Steps in Temptation


Read: James 1:12-14

In part 1, we learned that everyone without exception faces temptation. We also learned that if a person utilizes God’s grace, there is no reason for yielding to temptation.

After listing ten truths everyone needs to know about temptation, we learned that the word translated “tempt” is also translated “test.” The Greek word family behind the English translations indicates that the term is neutral; there is nothing inherently evil implied by the Greek word family.

We followed this word study with the question, “Where does temptation come from?” We learned that temptation begins in the mind. We also learned that we must learn how to recognize temptation and then capture any thoughts that are not in harmony with God’s Word and bring them into captivity to Christ (2 Cor. 10:5).

In this message we will learn there are six steps in the temptation process. The first three are found in James 1:14: “But each one is tempted when he is drawn away by his own desires and enticed.” The last three are found in James 1:15, “Then when lust has conceived, it gives birth to sin; and when sin is accomplished, it brings forth death.”

Step 1: Attention

A person cannot be tempted unless whatever is the source of temptation gains his attention. One has to be consciously aware of the source of temptation before temptation is possible.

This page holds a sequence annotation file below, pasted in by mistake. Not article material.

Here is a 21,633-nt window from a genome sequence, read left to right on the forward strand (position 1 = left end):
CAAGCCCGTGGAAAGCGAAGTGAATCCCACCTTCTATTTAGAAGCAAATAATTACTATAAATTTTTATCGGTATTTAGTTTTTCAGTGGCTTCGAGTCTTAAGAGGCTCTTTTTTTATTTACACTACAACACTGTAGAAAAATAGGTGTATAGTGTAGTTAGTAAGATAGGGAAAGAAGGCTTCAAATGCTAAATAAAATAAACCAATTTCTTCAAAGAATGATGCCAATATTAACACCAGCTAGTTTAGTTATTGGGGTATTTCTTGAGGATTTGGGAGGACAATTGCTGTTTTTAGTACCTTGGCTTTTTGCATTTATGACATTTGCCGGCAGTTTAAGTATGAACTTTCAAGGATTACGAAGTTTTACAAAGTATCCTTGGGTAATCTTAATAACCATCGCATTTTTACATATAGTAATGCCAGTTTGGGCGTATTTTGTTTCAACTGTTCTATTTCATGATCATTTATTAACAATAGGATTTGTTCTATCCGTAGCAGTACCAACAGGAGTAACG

Once the source of temptation has caught the person’s attention, step two occurs.

Step 2: Attraction

A person can be consciously aware of many things around him but not be particularly attracted to any of them.

However, the Devil knows our moods and our weaknesses and will seek to focus our attention upon something he knows will attract us. This is the meaning of the phrase, “drawn away.” You cannot be tempted to do wrong if there is no attraction, no appeal, no desire toward that which has caught your attention.

The phrase, “his own desires,” does not necessarily refer to evil desires. The word “desire” (epithumia) is a neutral term. Jesus felt this kind of desire when he wanted to partake of the Passover meal with his disciples (Luke 22:15). Paul felt this kind of desire when he wanted to depart this life and go to be with Christ (Philippians 1:23).

There is nothing inherently evil about feeling a desire. The word “desire” (epithumia) simply refers to any strong desire, whether the normal desires of life given to us by God, or to evil desires that have found root in our hearts.

The point James is making is that a person cannot be tempted to do wrong unless something about the temptation attracts him. It is when we feel an attraction for something that is outside the will of God for our life that we need to be on guard. It is as though a “tug-of-war” is going on inside your mind.

Satan will attempt to increase your attraction for the forbidden “fruit” until it acts like a powerful magnet pulling on you.

Then, once your attention is caught and you feel an attraction toward the object of temptation, step three occurs.